A Molecule Away from Madness by Sara Manning Peskin

Molecule (mol·e·cule) noun:

a group of atoms bonded together, representing the smallest fundamental unit of a chemical compound that can take part in a chemical reaction

Did you know the molecules that allow us to live and thrive also have the destructive power to take away what it fundamentally means to be ourselves?

When molecules in our brains misbehave, all hell breaks loose. We are no longer the person we once were. Mothers can’t recognize their children. Leaders act out in socially unacceptable ways. Adults believe they are in a fantasy land battling zombies.

Diseases of the mind are so profoundly impactful, yet we know so little.

Sara Manning Peskin takes us on a journey through medical history and personal cases to discuss the destructive powers of misbehaving molecules in the brain. Some conditions are genetic, some environmental, while a few extra unlucky patients are victims of complete chance.

Huntington’s, Alzheimer’s, Kuru, autoimmune disorders, Dementia, and more are the topics of research and discussion. Individual accounts make these all-too-common diseases feel personal and tragic. But decades of research by dedicated individuals have led to some remarkable discoveries that are a cause for hope.

A Molecule Away from Madness was released earlier this year and has made quite a splash. The mixture of science, history, and personal stories has drawn in all kinds of readers. I think, too, that these brain disorders are so prevalent that nearly everyone is relating in some way. We all have that family member or neighbor or coworker who is battling Alzheimer’s or dementia. But a few of the more rare diseases talked about here bring on some mystery and intrigue.

It’s amazing that the diseases that killed or maimed thousands just a few decades ago are not only now treatable, but many are curable. There are still diseases and disorders that unfortunately have no cure. But I am hopeful that the current rate of scientific progress will lead to cures in my lifetime.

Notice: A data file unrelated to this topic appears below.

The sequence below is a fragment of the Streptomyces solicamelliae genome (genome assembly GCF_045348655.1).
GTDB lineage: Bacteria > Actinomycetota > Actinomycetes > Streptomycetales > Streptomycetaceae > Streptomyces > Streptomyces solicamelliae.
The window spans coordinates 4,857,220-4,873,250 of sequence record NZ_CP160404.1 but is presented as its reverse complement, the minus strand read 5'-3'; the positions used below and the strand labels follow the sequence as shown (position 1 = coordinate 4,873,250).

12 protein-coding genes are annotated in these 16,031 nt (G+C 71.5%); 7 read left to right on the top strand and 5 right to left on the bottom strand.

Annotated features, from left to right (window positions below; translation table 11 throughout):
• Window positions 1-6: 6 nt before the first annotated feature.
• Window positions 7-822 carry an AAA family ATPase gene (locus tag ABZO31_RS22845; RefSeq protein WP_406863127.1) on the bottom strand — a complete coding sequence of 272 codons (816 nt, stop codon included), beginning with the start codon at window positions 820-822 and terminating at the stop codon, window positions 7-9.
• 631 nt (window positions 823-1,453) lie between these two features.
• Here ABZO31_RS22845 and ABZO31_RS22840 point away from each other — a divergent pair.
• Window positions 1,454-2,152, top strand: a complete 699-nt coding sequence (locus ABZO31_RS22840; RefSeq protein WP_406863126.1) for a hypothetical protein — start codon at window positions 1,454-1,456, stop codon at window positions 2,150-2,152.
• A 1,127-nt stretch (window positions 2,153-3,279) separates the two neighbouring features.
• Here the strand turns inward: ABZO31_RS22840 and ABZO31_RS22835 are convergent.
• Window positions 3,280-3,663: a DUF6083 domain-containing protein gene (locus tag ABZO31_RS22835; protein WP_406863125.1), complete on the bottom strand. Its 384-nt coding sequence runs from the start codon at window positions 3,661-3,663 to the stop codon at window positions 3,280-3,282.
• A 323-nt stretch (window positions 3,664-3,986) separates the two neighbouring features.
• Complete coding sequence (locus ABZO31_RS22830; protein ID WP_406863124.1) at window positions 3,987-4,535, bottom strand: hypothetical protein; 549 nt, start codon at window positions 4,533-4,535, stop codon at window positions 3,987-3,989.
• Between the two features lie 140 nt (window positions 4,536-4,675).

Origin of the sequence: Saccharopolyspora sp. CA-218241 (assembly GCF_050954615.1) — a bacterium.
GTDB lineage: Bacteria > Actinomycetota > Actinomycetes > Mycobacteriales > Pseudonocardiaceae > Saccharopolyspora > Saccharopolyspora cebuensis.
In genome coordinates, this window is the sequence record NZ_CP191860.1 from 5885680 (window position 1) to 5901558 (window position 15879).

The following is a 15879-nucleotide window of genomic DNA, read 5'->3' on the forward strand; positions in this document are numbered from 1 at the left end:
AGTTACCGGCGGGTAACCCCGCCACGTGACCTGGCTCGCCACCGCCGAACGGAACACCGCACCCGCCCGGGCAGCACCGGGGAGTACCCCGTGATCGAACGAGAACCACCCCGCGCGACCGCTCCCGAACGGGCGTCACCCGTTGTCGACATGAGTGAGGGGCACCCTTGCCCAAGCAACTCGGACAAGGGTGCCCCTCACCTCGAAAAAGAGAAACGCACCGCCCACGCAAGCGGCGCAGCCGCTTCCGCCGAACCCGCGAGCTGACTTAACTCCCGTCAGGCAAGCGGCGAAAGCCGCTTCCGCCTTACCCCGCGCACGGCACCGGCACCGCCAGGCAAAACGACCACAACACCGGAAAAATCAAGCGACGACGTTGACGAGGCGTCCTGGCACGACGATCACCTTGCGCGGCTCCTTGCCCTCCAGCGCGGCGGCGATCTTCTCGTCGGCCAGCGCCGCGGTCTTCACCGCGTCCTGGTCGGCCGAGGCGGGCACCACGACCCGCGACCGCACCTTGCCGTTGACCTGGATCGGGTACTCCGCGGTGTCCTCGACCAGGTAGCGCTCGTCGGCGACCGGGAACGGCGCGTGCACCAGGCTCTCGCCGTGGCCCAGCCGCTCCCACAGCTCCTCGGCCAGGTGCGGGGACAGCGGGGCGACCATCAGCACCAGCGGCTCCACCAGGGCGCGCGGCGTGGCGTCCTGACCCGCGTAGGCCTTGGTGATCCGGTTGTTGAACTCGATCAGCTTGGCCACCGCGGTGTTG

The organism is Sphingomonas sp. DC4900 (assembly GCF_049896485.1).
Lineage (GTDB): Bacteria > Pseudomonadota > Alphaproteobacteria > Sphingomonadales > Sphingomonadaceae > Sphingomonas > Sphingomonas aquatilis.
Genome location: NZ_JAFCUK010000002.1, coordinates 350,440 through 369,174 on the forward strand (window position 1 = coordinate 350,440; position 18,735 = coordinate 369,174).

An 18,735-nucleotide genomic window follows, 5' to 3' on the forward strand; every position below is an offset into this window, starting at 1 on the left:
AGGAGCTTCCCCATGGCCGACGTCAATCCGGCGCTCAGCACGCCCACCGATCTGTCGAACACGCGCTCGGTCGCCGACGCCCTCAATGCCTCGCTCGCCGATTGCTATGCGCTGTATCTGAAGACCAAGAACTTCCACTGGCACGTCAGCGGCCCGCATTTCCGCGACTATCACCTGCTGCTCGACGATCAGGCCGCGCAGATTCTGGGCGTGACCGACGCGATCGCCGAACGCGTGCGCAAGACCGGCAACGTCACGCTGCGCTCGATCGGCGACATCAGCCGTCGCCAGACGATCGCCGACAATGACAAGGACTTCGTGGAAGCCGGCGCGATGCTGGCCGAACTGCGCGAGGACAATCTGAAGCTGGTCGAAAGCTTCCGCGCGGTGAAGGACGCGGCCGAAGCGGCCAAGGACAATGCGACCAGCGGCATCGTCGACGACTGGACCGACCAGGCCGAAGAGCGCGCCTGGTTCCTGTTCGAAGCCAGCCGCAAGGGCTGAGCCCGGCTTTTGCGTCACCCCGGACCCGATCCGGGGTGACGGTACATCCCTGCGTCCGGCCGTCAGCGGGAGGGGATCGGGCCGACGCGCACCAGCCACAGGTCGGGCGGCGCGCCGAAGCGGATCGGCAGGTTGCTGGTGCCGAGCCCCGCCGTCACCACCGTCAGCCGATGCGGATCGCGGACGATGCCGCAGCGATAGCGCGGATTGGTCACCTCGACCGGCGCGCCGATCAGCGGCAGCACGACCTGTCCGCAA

Amazing scientific improvements now allow for personalized medical care. We can test individuals for genes and symptoms that are specifically known to react well to treatment. Patients are not blindly lumped together based on broad symptoms anymore. They are hand selected for experiments and treated at the molecular level. Improvements like these will surely lead to more treatments and cures.

I am very interested in doing some follow-up research on the latest technologies and studies. There were a few times where Manning Peskin mentioned some data that will be released soon. I’ll have to keep an eye out for more.

I had a few moments where I felt myself placed into the shoes of the patients. I wondered what I would do if I knew I was destined to fall to the same fate as my 40-year-old dying mother. What if I knew I would succumb to an illness shortly after seeing the first symptoms?

It’s really tragic how quickly and finally things come to an end. My hope is that more research will be conducted to continue to give hope to those suffering from these brain disorders. Books like this will turn the medical jargon and complicated research into user-friendly ideas that will bring awareness to the general population.

This book was very well done and full of great research. I highly recommend A Molecule Away from Madness to any readers looking to understand the amazing medical discoveries that have helped so many suffering patients. These breakthroughs are important to understand because they really showcase the complexity of medicine and the human body.

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